Ever since man first picked up a piece of wood and started banging it rhythmically on a rock, there's been a competitive streak between people who play music. In fact, it's the same for many disciplines in life. In playgrounds across the world you'll hear kids screaming "I'm better than you" and so forth.
If you play guitar, which presumably you do, you'll no doubt have had moments when you questioned your ability, thought that you're not 'cut out for it', and considered giving up. You can rest assured that you're certainly not alone.
Whilst there's no doubt that certain people pick up guitar playing quicker than others, do you believe that you can only master the instrument if you were born to do it, or can anyone do it with enough practice?
Practice, practice, practice
From a very young age, kids are encouraged to pick up an instrument and learn to express themselves through music. It's where a lot of us got started playing guitar. But how many kids do you think picked up a guitar on day one and could instantly pull off a bit of Dragonforce? None. Not one. It simply doesn't work that way.
And that's one of the great things about playing guitar; anyone can pick one up and give it their best shot.
Those that are born with a natural aptitude will of course progress slightly quicker than others, and maybe get their head around the intricacies of musical theory faster, but there's one thing that will always be an absolutely crucial element in any guitarist's success: practice.
A lot like hard work
As you’ll well know, guitar is a discipline which requires a huge degree of dedication. Perhaps one of the biggest pulls for people who start playing is that it’s actually quite easy to learn how to play simple pieces. In fact, there’s probably an entire legion of guitar players who only have four or five songs in their repertoire which they’ve learned via tabs on the web. This is just fine, and in fact it’s one of the number one reasons that a lot of people start to play - they want to be able to emulate their favourite bands and show off to their friends.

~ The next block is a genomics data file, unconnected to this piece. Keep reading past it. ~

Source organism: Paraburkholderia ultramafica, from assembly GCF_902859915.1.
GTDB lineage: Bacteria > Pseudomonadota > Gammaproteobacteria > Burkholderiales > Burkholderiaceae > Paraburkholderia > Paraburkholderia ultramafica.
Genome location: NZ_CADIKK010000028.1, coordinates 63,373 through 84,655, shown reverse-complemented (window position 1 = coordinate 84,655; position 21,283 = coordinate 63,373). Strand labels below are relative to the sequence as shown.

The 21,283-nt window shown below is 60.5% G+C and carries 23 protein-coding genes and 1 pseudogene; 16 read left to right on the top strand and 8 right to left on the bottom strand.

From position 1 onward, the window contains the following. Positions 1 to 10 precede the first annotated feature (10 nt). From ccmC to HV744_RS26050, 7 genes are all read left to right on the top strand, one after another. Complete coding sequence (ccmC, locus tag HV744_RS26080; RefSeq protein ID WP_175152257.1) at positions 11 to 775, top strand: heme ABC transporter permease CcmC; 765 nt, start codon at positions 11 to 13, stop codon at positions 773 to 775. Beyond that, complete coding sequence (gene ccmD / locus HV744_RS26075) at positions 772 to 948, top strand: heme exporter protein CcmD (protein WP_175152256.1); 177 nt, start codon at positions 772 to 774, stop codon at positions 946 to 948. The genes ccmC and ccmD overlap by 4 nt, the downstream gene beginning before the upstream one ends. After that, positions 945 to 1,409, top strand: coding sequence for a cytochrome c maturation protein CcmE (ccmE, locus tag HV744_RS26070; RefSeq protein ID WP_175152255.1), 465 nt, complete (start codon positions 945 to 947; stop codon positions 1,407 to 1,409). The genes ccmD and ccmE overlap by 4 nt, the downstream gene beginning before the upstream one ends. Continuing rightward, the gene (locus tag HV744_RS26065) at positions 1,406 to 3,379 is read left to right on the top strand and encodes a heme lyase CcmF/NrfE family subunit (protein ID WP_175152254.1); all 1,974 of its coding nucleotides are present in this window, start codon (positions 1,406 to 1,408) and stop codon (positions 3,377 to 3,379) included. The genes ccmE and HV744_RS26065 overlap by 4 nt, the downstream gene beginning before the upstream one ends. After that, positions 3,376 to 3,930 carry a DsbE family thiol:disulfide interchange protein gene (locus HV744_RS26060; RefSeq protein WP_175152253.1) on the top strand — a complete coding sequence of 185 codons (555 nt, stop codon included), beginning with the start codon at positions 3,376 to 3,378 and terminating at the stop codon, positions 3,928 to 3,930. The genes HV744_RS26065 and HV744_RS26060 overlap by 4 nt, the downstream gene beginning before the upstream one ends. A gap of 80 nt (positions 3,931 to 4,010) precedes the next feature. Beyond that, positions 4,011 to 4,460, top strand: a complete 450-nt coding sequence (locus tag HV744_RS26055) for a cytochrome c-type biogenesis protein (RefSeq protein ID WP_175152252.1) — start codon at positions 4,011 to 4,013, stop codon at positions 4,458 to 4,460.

But by using this fundamental ability as a springboard, and by mixing in the right amount of practice, these players can actually become true professionals - eventually starting to write their own songs, and amazing their friends in new ways. It can’t be stressed enough just how inspirational and rewarding playing guitar can be, as long as you put the time in. Like any other skill, talent, or ability in life, it’s only when you’ve become completely comfortable with the instrument, gone through all the trial and error, and discovered a certain synergy with your guitar - and even when you think you’ve mastered it, there’s always more to learn!
Emulate your idols
Think of your favourite guitarist: maybe that's Santana, maybe it's Slash, or maybe it's another person who's name begins with 's'. The point is, even with the undeniable skill and natural ability they all have, they would never have got so far without practicing.
So, in a sense, the most effective combination that produces an exceptional guitarist is a bit of natural aptitude and a lot of practice. Or, for those without that natural affinity with a guitar, a heck of a lot of practicing. There are no magic wands that can be waved to make you the perfect guitarist, and no matter how good you get, if you stop practicing you'll eventually stop being so good. So practice really does make perfect.
The guitar is an instrument that can give you a life-long passion and a hobby that really pays. It’s an instrument which has been with us through the ages, and the members of the next generation of maestros are picking up their guitars every day.
Do you have to be ‘born with it’? Of course not. With time, dedication, and a true passion for music, you’ll find that you really can master the guitar. Never think it will be easy, because the truth is it’ll be anything but; however there aren’t many more rewarding pursuits than mastering the guitar.
So what are you waiting for? Pick up your axe now and get practicing!
About the Author
Dee Mason is self-taught and has been playing (with varying levels of success) for twelve years. When she isn’t performing, she writes on behalf of a leading ticket sales site and various other music publications.
Photo by Courtney Carmody.